A safety engineer inspects dry chemical fire extinguishers

Commercial Fire Extinguishers

Appropriate portable fire extinguishers properly installed in prominent, easily accessible locations are a common response to a sudden fire.

Fire Extinguisher Systems

Portable fire extinguishers are often the best solution for putting out a fire. According to the National Fire Protection Association (NFPA), more than 90 percent of fires are successfully extinguished when a portable fire extinguisher is used in the first two minutes.

Know What Kinds of Fire Your Business Can Expect

Fires are classified by the types of fuel that drive them, and fire extinguishers contain chemical agents that are effective against one or more classes of fire. An “AB” extinguisher, for example, can be used on a Class A or Class B fire.

Class A Fires

Ordinary combustible materials, such as paper, wood, or fabric.

Class B Fires

Flammable liquids, such as fuel, oil, alcohol, solvents, and other chemicals.

Class C Fires

Powered electrical equipment, such as computer servers and power infrastructure.

Class D Fires

Combustible metals, such as magnesium, sodium, and lithium.

Class K Fires

Kitchens and cooking appliances with combustible fluids, such as animal or vegetable oils.

A pair of fire extinguishers mounted on a warehouse wall below an illuminated emergency exit sign

Choose the Right Fire Extinguishers for Your Business

Different kinds of fires require different kinds of fire extinguishers—using the wrong type of extinguisher can make the situation worse. Following NFPA 10 standards for portable fire extinguishers, our experienced fire safety professionals can help you identify risks in your facility, choose the right extinguishers for each area, and install them in appropriate positions where they can be located easily and deployed quickly in an emergency. The NFPA recommends placing one fire extinguisher every 50 feet in a commercial building.

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Fire extinguisher cabinet mounted on a wall in a hospital corridor


Water-based fire extinguishers are intended primarily for Class A fires. Most release a water mist or spray rather than a solid stream. Some may include additives to increase their effectiveness, or antifreeze to preserve functionality in freezing temperatures.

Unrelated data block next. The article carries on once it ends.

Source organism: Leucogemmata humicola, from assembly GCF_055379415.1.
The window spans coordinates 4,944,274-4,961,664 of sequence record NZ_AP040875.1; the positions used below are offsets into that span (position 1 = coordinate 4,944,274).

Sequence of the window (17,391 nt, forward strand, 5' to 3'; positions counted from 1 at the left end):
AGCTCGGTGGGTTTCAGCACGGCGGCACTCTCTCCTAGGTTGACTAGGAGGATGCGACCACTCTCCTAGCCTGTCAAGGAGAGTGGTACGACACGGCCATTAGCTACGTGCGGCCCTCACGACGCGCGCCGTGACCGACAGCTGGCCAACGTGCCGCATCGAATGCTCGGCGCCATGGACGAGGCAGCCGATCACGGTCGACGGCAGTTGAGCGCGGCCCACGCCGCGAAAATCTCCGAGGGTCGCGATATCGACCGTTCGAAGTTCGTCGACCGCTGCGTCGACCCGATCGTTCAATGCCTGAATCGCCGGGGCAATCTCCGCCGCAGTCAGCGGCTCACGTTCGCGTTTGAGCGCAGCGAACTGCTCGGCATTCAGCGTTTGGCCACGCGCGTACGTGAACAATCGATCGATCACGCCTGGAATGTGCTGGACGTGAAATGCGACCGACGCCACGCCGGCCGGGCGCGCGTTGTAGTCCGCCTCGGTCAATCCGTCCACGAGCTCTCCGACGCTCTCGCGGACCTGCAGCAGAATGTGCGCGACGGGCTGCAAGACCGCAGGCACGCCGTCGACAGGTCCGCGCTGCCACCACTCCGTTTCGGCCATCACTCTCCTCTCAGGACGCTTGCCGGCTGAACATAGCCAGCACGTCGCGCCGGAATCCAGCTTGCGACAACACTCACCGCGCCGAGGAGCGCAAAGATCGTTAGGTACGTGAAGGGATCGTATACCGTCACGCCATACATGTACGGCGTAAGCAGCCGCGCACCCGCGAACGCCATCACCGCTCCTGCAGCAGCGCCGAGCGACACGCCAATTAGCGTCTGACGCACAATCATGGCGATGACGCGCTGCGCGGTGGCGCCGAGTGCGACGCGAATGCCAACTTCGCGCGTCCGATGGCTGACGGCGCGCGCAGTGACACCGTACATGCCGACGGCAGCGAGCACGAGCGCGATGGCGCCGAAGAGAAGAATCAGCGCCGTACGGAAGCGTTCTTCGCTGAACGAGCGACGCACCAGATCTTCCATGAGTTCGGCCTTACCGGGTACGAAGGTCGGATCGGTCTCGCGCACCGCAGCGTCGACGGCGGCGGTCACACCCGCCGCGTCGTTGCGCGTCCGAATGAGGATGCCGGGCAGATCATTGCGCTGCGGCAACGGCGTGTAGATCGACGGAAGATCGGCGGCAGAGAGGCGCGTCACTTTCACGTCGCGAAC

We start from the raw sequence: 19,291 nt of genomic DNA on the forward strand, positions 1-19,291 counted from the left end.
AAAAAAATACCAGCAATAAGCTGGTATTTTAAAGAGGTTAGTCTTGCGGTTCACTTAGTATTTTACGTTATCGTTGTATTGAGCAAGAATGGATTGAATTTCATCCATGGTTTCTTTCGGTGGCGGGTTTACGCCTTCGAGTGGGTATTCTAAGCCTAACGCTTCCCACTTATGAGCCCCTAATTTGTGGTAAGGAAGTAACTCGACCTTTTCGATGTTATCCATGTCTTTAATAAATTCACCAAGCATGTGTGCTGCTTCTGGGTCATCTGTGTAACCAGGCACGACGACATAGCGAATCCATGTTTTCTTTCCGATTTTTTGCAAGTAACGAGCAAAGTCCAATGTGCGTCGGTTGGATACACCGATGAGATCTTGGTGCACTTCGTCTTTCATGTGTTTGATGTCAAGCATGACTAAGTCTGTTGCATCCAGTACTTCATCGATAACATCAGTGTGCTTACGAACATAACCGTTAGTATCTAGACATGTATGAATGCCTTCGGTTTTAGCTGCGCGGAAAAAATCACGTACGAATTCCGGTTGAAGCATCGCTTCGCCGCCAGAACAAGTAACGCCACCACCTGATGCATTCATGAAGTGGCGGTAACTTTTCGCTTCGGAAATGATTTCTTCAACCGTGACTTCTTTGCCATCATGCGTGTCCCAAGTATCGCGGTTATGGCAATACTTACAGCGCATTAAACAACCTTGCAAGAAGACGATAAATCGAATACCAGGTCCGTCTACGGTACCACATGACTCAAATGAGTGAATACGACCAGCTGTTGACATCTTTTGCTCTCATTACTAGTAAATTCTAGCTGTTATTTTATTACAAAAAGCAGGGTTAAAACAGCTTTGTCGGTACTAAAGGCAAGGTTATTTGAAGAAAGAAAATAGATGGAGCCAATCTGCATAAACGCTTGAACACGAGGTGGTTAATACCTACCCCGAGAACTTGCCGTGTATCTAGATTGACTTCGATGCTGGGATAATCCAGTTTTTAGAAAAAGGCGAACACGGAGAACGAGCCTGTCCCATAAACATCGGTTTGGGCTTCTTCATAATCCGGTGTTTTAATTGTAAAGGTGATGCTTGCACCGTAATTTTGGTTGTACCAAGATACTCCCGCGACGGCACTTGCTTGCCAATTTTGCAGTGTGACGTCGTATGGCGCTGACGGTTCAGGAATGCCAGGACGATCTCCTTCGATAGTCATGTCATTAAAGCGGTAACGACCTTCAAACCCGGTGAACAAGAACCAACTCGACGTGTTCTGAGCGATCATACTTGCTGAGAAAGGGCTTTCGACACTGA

Aqueous film-forming foam (AFFF) extinguishers smother fires in foam. These are intended for Class A and Class B fires.

Carbon Dioxide

Carbon dioxide (CO2) extinguishers deprive fires of oxygen without leaving any residue, which can be a significant advantage in clean rooms, laboratories, and food preparation areas. Recommended for Class B and Class C fires indoors.

Halon Gas

Halon fire extinguishers displace oxygen in a manner similar to carbon dioxide extinguishers, but they have superior range and effectiveness. Halon extinguishers are recommended for Class A, Class B, and Class C fires.

Dry Chemical

Chemical fire extinguishers disperse a dry powder, such as sodium bicarbonate or potassium bicarbonate, suitable for Class A and Class B fires. Some dry powder extinguishers are specifically formulated for Class D fires.

Wet Chemical

Wet chemical extinguishers are water-and-chemical solutions usually meant for Class A and Class K fires.

Multiple Fire Extinguisher Options

Commercial fire extinguishers help protect mid-size and larger facilities across a wide range of industries. Ask our suppression and fire safety professionals to recommend an extinguisher solution based on your facility’s needs.

Portable fire extinguishers

Kitchen hood suppression systems

FK 5-1-12 suppression system

Part of a Complete Fire Suppression Solution

Appropriately typed and placed fire extinguishers are an effective first line of defense, but they are only one part of a complete commercial fire suppression solution. Talk to our fire safety professionals about a code-compliant comprehensive plan that’s right for your unique facility needs.

Controls on a commercial fire suppression system

Fire Alarm Systems

Ensure your facilities are protected and in compliance with local, state, and national fire safety code requirements with our integrated fire alarm systems that use reliable and code-compliant communication to supervising central monitoring stations.

Safety engineers test and inspect fire suppression systems in a commercial building

Fire Sprinkler Systems

Automatic fire sprinkler systems are an essential component of a complete fire protection solution in commercial buildings and other facilities.

Fire suppression water lines outside industrial oil tanks

Special Hazard Suppression

Fires involving hazardous materials or environments may require suppression systems other than water. Our experts can identify special hazards in your business and provide effective suppression solutions.

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Whether you need comprehensive solutions for newly built facilities, or need to upgrade or add on to existing security, fire, and life safety systems, experienced Everon consultants can partner with you to address your security and life safety needs.